Zach Winn reporting in MIT News:

MIT alumnus-founded Netra is using artificial intelligence to improve video analysis at scale. The company’s system can identify activities, objects, emotions, locations, and more to organize and provide context to videos in new ways.

Netra’s solution analyzes video content to identify meaningful constructs in service of more accurate organization. This improves searchability and the pairing of video content with relevant ads. How does this work?

Netra can quickly analyze videos and organize the content based on what’s going on in different clips, including scenes where people are doing similar things, expressing similar emotions, using similar products, and more. Netra’s analysis generates metadata for different scenes, but [Netra CTO Shashi Kant] says Netra’s system provides much more than keyword tagging.

“What we work with are embeddings,” Kant explains, referring to how his system classifies content. “If there’s a scene of someone hitting a home run, there’s a certain signature to that, and we generate an embedding for that. An embedding is a sequence of numbers, or a ‘vector,’ that captures the essence of a piece of content. Tags are just human readable representations of that. So, we’ll train a model that detects all the home runs, but underneath the cover there’s a neural network, and it’s creating an embedding of that video, and that differentiates the scene in other ways from an out or a walk.”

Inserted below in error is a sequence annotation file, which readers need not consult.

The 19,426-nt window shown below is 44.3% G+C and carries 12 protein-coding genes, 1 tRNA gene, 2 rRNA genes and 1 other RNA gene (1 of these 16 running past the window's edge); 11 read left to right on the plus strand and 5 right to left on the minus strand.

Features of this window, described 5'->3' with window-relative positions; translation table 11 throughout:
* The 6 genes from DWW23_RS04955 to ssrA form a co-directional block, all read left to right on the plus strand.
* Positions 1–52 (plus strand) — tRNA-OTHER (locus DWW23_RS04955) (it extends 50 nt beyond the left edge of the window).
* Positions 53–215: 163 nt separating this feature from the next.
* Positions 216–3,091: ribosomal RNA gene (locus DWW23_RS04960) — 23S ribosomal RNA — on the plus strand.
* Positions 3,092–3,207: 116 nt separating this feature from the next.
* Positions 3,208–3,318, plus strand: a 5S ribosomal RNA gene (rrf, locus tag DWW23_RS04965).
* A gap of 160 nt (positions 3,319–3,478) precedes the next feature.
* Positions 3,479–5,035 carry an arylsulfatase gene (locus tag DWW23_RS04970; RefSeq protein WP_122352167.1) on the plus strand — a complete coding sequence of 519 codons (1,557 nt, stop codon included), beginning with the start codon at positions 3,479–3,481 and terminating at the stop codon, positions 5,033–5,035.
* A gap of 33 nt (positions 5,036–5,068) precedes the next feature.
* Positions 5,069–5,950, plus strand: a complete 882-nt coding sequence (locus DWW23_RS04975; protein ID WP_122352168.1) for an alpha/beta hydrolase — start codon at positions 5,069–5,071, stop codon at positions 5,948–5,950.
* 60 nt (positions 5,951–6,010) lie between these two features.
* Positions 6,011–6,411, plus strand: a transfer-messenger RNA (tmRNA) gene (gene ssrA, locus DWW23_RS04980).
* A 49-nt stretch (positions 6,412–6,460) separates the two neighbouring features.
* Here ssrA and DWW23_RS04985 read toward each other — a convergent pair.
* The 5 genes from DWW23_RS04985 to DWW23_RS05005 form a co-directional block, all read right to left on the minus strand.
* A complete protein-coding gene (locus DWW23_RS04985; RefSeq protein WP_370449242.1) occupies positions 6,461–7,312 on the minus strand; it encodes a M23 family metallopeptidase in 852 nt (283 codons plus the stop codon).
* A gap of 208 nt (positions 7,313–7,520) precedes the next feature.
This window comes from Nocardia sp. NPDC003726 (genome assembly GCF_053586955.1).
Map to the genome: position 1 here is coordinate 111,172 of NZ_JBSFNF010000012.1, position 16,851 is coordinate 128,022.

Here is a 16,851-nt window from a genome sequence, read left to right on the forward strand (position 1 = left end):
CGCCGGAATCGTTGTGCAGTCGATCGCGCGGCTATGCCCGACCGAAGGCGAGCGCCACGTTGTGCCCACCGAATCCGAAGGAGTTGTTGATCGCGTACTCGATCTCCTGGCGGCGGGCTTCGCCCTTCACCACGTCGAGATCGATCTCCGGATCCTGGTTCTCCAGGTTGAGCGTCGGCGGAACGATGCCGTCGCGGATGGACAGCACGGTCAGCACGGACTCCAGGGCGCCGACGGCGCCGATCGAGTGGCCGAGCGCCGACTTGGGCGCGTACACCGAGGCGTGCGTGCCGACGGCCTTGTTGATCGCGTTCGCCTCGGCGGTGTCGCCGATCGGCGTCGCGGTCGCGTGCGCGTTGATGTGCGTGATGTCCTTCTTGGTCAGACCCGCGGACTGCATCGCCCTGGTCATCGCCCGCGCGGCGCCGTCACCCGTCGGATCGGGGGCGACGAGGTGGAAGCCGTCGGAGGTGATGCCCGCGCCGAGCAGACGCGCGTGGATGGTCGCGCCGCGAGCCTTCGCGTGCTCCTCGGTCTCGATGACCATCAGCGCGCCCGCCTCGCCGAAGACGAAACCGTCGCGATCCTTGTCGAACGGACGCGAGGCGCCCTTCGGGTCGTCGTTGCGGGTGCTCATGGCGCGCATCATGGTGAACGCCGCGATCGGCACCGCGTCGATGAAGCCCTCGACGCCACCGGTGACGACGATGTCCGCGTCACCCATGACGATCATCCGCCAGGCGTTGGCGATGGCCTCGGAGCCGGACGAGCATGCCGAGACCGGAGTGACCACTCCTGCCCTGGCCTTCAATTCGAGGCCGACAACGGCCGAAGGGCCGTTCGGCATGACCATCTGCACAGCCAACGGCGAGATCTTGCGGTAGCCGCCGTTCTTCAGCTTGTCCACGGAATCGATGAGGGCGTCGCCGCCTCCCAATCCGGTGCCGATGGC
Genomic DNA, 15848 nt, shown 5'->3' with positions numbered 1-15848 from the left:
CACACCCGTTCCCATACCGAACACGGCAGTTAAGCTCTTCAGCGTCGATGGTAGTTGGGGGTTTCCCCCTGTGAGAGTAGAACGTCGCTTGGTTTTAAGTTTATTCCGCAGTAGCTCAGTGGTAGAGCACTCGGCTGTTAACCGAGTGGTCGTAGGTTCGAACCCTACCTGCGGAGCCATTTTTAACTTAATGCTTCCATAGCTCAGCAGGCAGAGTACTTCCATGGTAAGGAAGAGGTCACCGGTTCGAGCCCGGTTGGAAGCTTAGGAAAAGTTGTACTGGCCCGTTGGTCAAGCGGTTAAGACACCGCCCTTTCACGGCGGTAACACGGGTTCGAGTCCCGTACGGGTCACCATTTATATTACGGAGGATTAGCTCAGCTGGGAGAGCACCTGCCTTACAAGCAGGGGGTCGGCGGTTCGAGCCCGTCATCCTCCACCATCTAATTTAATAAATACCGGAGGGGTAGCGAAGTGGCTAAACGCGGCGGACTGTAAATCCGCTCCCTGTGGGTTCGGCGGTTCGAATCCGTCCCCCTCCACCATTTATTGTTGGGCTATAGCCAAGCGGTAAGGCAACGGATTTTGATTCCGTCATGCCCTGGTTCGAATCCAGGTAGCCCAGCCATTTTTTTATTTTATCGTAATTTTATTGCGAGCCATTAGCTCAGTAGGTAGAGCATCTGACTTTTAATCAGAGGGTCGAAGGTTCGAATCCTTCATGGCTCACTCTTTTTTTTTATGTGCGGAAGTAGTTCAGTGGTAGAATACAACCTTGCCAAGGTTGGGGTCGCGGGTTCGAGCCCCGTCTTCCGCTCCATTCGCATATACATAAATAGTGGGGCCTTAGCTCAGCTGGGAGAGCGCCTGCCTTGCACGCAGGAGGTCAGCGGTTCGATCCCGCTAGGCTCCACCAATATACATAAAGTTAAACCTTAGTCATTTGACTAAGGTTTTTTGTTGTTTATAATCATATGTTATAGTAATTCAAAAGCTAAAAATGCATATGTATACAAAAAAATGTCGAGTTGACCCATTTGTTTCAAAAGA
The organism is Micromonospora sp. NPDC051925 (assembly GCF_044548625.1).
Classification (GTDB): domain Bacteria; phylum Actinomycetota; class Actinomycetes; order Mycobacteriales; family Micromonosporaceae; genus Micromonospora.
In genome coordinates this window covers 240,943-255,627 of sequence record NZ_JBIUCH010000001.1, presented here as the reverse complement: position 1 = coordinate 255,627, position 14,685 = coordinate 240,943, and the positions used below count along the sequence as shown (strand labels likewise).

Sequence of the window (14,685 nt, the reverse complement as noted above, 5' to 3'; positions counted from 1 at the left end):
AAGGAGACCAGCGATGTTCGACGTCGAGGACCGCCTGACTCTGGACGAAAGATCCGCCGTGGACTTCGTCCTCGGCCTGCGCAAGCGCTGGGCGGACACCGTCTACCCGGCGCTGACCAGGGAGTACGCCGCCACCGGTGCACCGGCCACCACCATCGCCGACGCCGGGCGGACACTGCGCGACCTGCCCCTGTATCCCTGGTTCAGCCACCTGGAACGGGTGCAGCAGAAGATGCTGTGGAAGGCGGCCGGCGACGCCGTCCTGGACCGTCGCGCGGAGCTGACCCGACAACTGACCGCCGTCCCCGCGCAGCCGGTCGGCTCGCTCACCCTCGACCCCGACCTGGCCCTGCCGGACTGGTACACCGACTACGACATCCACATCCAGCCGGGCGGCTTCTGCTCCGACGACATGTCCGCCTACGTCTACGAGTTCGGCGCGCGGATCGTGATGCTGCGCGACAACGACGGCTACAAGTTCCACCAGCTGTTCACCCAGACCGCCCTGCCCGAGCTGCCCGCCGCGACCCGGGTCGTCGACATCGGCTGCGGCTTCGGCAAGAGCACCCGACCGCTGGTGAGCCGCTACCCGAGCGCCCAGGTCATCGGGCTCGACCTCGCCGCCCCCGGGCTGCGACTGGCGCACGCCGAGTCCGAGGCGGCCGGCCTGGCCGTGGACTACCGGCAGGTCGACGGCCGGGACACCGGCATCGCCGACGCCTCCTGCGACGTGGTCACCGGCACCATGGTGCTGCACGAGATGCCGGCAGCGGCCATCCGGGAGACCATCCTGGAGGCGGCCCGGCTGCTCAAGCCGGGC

This notion of ‘vectors’ is intriguing — and it sounds like an approach that might be applicable beyond videos. I imagine analyzing the evolution of such vectors over time is essential to deriving relevant contextual information from timeline-based media like video and audio. But I expect such meaningful relationships could also be derived from text.

Systems that do this type of analysis could supplement (or eventually replace) the more granular aspects of IA work. Given the pace of progress in ML modeling, “big” IA (especially high-level conceptual modeling) represents the future of the discipline.

_[Improving the way videos are organized MIT News Massachusetts Institute of Technology](